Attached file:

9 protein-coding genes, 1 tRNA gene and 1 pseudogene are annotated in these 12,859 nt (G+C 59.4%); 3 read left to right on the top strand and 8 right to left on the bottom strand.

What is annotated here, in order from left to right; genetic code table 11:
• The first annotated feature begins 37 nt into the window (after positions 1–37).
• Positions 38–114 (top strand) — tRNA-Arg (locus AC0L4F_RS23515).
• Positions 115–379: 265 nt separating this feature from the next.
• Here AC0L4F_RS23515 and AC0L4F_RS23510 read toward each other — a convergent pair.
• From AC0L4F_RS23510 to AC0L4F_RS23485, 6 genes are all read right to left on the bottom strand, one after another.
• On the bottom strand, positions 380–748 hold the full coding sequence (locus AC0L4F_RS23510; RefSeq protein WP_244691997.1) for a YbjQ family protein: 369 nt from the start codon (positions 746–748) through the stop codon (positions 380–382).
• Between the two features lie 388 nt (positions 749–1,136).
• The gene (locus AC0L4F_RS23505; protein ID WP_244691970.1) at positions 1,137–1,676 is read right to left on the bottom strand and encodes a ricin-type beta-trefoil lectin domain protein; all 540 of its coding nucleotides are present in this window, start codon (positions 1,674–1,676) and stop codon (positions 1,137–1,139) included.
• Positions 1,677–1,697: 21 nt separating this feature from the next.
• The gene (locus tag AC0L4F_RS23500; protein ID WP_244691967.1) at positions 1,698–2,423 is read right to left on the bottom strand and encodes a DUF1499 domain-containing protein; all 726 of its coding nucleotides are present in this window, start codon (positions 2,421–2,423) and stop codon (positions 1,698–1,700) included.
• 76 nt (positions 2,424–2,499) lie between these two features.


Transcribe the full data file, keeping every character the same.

9 protein-coding genes, 1 tRNA gene and 1 pseudogene are annotated in these 12,859 nt (G+C 59.4%); 3 read left to right on the top strand and 8 right to left on the bottom strand.

What is annotated here, in order from left to right; genetic code table 11:
• The first annotated feature begins 37 nt into the window (after positions 1–37).
• Positions 38–114 (top strand) — tRNA-Arg (locus AC0L4F_RS23515).
• Positions 115–379: 265 nt separating this feature from the next.
• Here AC0L4F_RS23515 and AC0L4F_RS23510 read toward each other — a convergent pair.
• From AC0L4F_RS23510 to AC0L4F_RS23485, 6 genes are all read right to left on the bottom strand, one after another.
• On the bottom strand, positions 380–748 hold the full coding sequence (locus AC0L4F_RS23510; RefSeq protein WP_244691997.1) for a YbjQ family protein: 369 nt from the start codon (positions 746–748) through the stop codon (positions 380–382).
• Between the two features lie 388 nt (positions 749–1,136).
• The gene (locus AC0L4F_RS23505; protein ID WP_244691970.1) at positions 1,137–1,676 is read right to left on the bottom strand and encodes a ricin-type beta-trefoil lectin domain protein; all 540 of its coding nucleotides are present in this window, start codon (positions 1,674–1,676) and stop codon (positions 1,137–1,139) included.
• Positions 1,677–1,697: 21 nt separating this feature from the next.
• The gene (locus tag AC0L4F_RS23500; protein ID WP_244691967.1) at positions 1,698–2,423 is read right to left on the bottom strand and encodes a DUF1499 domain-containing protein; all 726 of its coding nucleotides are present in this window, start codon (positions 2,421–2,423) and stop codon (positions 1,698–1,700) included.
• 76 nt (positions 2,424–2,499) lie between these two features.